Wednesday April 8th


Dow futures jump more than 200 points after Tuesday’s wild ride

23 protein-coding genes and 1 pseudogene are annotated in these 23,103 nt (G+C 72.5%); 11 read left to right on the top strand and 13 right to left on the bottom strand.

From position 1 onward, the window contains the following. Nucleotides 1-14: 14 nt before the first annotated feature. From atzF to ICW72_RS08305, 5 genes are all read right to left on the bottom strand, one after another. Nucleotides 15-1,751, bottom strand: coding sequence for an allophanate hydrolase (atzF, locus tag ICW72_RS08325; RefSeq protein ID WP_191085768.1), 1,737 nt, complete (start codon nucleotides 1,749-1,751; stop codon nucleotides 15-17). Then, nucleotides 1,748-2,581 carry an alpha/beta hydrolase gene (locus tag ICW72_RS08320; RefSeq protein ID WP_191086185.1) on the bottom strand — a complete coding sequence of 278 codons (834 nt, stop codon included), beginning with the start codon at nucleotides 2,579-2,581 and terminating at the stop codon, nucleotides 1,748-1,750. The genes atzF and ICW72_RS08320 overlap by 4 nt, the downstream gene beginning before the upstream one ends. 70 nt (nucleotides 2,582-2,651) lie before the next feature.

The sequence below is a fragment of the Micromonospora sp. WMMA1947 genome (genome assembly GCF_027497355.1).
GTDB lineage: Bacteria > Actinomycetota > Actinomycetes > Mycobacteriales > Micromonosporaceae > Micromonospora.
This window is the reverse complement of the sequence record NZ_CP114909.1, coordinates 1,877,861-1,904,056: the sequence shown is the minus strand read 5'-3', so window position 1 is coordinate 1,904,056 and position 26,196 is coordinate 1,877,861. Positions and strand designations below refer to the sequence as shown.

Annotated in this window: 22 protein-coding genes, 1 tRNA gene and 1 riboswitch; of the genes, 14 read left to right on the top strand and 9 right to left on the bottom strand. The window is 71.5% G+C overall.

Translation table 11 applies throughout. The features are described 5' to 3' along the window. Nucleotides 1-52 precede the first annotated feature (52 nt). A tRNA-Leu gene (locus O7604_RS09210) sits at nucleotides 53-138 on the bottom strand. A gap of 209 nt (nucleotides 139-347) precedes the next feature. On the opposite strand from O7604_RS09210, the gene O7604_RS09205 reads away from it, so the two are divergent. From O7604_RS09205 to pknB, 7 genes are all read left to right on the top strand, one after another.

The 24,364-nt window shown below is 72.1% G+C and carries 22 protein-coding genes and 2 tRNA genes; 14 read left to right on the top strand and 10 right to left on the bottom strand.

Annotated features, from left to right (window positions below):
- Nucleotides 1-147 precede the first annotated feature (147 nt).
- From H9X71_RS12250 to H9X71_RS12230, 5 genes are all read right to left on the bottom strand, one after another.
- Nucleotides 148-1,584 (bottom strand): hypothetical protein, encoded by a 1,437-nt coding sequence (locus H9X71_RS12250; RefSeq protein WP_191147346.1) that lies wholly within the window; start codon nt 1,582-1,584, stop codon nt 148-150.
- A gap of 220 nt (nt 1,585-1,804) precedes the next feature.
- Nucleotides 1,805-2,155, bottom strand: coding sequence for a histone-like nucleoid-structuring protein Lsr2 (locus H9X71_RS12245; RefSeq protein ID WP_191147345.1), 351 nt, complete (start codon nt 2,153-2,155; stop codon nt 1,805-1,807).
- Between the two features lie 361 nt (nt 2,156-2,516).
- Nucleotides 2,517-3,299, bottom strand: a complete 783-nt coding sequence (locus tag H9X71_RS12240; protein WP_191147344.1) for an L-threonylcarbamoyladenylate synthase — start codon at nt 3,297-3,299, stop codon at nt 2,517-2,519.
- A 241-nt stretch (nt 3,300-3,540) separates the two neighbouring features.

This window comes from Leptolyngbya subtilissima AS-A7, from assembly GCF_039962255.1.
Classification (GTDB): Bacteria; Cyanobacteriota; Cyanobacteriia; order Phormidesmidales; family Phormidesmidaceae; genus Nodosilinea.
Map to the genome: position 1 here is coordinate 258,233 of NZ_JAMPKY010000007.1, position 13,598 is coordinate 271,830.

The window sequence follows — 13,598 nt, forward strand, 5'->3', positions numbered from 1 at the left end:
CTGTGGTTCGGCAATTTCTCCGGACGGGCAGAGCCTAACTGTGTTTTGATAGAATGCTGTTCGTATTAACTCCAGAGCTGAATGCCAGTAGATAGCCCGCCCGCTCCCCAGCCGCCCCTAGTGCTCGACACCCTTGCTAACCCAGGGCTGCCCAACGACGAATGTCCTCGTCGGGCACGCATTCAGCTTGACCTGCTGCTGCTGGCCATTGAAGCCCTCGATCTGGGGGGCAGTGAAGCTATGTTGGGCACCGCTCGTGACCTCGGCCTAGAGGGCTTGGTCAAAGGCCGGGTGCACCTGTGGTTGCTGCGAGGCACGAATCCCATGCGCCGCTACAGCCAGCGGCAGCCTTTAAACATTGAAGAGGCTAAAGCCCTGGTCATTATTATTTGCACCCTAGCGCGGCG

U.S. stock index futures pointed to a slightly higher open on Wednesday amid hope that the number of new coronavirus cases is starting to decline. At around 8:55 a.m. ET, Dow Jones Industrial Average futures were 217 points higher, indicating an opening gain of 163 points. S&P 500 and Nasdaq 100 futures also pointed to a higher open. In the U.S., the number of daily increases in coronavirus cases has fallen since Friday, according to data from Johns Hopkins University. Daily increases in global cases have also fallen since then. “If the curve is bending, for the first time, some time-line is coming into focus for restarting at least parts of the economy,” said Jim Paulsen, chief investment strategist at the Leuthold Group. “This means investors can start to reduce their best guesses as to how long this recession will last and even if the recession is very deep, if its duration can be shortened and known with some greater clarity, this would tend to raise the value of the stock market.” Stocks pressured by the coronavirus outbreak rose in the premarket. Carnival, Norwegian Cruise Line and Royal Caribbean all advanced at least 2.7%. MGM Resorts gained 3.8% while Wynn Resorts climbed 2.7%. American led airline stocks higher with a 5.1% jump. United and Delta traded higher by 4.9% and 3.6%, respectively. However, some investors believe equities were getting ahead of the reality where coronavirus shutdowns are likely to weigh on the economy significantly beyond the second quarter. The major averages have rallied about 20% from their March 23 lows. The uncertainty around the coronavirus has also pressured corporate earnings estimates. Lori Calvasina, head of U.S. equity strategy at RBC Capital Markets, thinks they could fall even more. “We are still in the early innings of downward EPS revisions,” Calvasina wrote in a note to clients. “Further downward revisions could keep equity market conditions choppy for the time being.” On Tuesday, the Dow Jones Industrial Average fell 26 points or 0.1%, giving up a 900-point surge from earlier in the day. The Federal Open Market Committee is set to publish its meeting minutes from its March meeting.  In an emergency decision ahead of that meeting, the Fed cut interest rates to zero, for the first time since the financial crisis. Although the Fed’s minutes shouldn’t be market moving, investors will get some insight into what the central bank is using as justification for its historic easing measures. Stocks in Asia Pacific were mixed on Wednesday as countries in the region continued to put measures in place to battle the coronavirus pandemic. In Japan, stocks saw a turnaround after an earlier slip, with the Nikkei 225 rising 2.13% to close at 19,353.24. The Topix index also gained 1.59% to end its trading day at 1,425.47. Mainland Chinese stocks dipped on the day, with the Shanghai composite down 0.19% to about 2,815.37 while the Shenzhen composite slipped 0.156% to around 1,740.65. Hong Kong’s Hang Seng index also shed 1.29%, as of its final hour of trading. Over in South Korea, the Kospi closed 0.9% lower at 1,807.14. Oil steadied near $32 a barrel on Wednesday, supported by hopes that a meeting between OPEC members and allied producers on Thursday will trigger output cuts to shore up prices that have collapsed due to the coronavirus pandemic. Thursday’s videoconference meeting between the Organization of the Petroleum Exporting Countries (OPEC) and allies including Russia is expected to be more successful than their gathering in March, which ended in a failure to extend supply cuts and a price war between Saudi Arabia and Russia. “The coming extraordinary producing-countries meeting is the only hope on the horizon for the market,” said Bjornar Tonhaugen of Rystad Energy. “Nobody wants to go short ahead of what could be a ‘positive surprise’ by OPEC++.” Brent crude gained 9 cents to trade at $31.93 per barrel, after falling 3.6% on Tuesday. U.S. West Texas Intermediate crude rose 78 cents, or 3.3%, to trade at $24.42 per barrel. Gold edged lower on Wednesday as the rising coronavirus death toll hammered risk sentiment, while investors await the release of the U.S. Federal Reserve’s policy meeting minutes for clues on further stimulus measures. Spot gold ticked down 0.16% to $1,645.40 per ounce, after climbing to its highest since March 10 on Tuesday, at $1,671.40.